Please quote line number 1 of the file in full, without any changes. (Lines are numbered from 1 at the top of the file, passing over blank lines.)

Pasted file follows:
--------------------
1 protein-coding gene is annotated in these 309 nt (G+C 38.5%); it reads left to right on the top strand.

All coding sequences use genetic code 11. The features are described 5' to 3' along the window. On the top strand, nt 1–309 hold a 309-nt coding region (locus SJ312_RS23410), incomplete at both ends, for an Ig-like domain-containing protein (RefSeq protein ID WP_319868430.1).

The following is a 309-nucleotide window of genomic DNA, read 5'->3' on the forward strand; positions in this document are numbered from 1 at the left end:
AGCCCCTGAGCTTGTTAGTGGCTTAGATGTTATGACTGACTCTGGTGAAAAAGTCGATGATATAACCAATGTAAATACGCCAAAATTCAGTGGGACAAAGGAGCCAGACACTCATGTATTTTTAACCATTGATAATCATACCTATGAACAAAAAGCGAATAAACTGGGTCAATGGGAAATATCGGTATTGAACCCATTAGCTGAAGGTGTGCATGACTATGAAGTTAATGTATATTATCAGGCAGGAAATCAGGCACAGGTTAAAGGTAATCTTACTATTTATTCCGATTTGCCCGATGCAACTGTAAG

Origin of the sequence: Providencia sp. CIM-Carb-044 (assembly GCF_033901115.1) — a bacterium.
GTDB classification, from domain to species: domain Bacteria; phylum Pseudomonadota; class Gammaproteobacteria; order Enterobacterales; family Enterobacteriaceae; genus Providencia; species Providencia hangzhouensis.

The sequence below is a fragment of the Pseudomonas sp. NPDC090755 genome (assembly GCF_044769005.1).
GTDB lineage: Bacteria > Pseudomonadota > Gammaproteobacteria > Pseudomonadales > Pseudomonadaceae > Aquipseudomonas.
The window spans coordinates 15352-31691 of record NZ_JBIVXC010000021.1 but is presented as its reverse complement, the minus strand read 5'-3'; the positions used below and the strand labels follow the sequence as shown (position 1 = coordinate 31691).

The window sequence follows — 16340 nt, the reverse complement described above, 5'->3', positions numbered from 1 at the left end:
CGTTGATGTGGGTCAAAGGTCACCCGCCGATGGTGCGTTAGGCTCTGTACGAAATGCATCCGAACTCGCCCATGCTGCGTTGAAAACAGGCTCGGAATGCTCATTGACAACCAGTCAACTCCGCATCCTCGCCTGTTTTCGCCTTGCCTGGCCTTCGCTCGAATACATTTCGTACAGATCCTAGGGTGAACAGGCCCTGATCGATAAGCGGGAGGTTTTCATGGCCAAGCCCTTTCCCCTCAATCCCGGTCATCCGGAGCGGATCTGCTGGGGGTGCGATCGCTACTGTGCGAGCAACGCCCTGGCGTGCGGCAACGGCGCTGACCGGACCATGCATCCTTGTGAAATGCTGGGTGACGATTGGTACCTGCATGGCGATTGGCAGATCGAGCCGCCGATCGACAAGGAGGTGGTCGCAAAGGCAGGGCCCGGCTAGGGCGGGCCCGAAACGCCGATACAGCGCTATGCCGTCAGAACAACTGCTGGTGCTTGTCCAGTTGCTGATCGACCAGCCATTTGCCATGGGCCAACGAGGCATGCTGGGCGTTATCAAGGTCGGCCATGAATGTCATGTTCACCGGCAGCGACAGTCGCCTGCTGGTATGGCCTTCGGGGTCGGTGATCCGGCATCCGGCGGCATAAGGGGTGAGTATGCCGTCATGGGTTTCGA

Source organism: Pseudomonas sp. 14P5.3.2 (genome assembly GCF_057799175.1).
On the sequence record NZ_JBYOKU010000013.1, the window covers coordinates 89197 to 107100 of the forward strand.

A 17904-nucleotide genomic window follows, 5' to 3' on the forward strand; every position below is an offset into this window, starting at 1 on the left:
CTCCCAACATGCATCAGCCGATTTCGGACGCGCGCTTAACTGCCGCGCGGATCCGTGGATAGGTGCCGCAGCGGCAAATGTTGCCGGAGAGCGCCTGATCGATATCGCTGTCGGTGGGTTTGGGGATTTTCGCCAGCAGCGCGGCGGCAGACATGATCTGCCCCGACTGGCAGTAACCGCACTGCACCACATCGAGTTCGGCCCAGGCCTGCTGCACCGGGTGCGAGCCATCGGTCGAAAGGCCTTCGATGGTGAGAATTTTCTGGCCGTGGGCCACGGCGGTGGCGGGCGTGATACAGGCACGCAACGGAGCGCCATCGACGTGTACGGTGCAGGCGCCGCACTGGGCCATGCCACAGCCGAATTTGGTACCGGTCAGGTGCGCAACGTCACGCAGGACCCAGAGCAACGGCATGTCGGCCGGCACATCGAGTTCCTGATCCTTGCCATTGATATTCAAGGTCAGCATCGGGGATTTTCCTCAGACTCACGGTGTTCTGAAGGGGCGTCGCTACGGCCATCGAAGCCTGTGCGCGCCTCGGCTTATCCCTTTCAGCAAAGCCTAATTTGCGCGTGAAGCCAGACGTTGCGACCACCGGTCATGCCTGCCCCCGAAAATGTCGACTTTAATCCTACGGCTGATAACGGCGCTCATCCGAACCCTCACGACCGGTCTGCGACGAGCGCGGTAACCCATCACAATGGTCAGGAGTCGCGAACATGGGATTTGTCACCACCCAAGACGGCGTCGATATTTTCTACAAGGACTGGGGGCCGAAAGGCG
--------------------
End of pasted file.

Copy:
1 protein-coding gene is annotated in these 309 nt (G+C 38.5%); it reads left to right on the top strand.